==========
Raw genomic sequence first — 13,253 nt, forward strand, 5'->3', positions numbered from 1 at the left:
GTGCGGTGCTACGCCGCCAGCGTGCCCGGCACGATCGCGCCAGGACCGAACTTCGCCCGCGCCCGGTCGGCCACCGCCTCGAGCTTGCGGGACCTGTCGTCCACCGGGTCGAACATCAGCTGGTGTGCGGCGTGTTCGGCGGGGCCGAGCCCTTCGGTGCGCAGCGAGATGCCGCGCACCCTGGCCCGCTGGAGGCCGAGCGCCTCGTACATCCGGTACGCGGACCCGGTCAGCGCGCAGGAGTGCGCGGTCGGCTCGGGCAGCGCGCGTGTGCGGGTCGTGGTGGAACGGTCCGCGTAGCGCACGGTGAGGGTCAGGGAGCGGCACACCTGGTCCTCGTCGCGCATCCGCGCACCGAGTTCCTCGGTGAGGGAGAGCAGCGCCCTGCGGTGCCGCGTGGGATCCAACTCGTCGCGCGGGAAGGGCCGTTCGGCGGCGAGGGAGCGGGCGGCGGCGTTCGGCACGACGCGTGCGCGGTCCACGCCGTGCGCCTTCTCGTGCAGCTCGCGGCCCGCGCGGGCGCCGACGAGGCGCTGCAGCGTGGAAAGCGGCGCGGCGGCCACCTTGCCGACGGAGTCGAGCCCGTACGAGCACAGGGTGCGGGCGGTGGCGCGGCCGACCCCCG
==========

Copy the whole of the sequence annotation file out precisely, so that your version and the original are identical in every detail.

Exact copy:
Raw genomic sequence first — 13,253 nt, forward strand, 5'->3', positions numbered from 1 at the left:
GTGCGGTGCTACGCCGCCAGCGTGCCCGGCACGATCGCGCCAGGACCGAACTTCGCCCGCGCCCGGTCGGCCACCGCCTCGAGCTTGCGGGACCTGTCGTCCACCGGGTCGAACATCAGCTGGTGTGCGGCGTGTTCGGCGGGGCCGAGCCCTTCGGTGCGCAGCGAGATGCCGCGCACCCTGGCCCGCTGGAGGCCGAGCGCCTCGTACATCCGGTACGCGGACCCGGTCAGCGCGCAGGAGTGCGCGGTCGGCTCGGGCAGCGCGCGTGTGCGGGTCGTGGTGGAACGGTCCGCGTAGCGCACGGTGAGGGTCAGGGAGCGGCACACCTGGTCCTCGTCGCGCATCCGCGCACCGAGTTCCTCGGTGAGGGAGAGCAGCGCCCTGCGGTGCCGCGTGGGATCCAACTCGTCGCGCGGGAAGGGCCGTTCGGCGGCGAGGGAGCGGGCGGCGGCGTTCGGCACGACGCGTGCGCGGTCCACGCCGTGCGCCTTCTCGTGCAGCTCGCGGCCCGCGCGGGCGCCGACGAGGCGCTGCAGCGTGGAAAGCGGCGCGGCGGCCACCTTGCCGACGGAGTCGAGCCCGTACGAGCACAGGGTGCGGGCGGTGGCGCGGCCGACCCCCG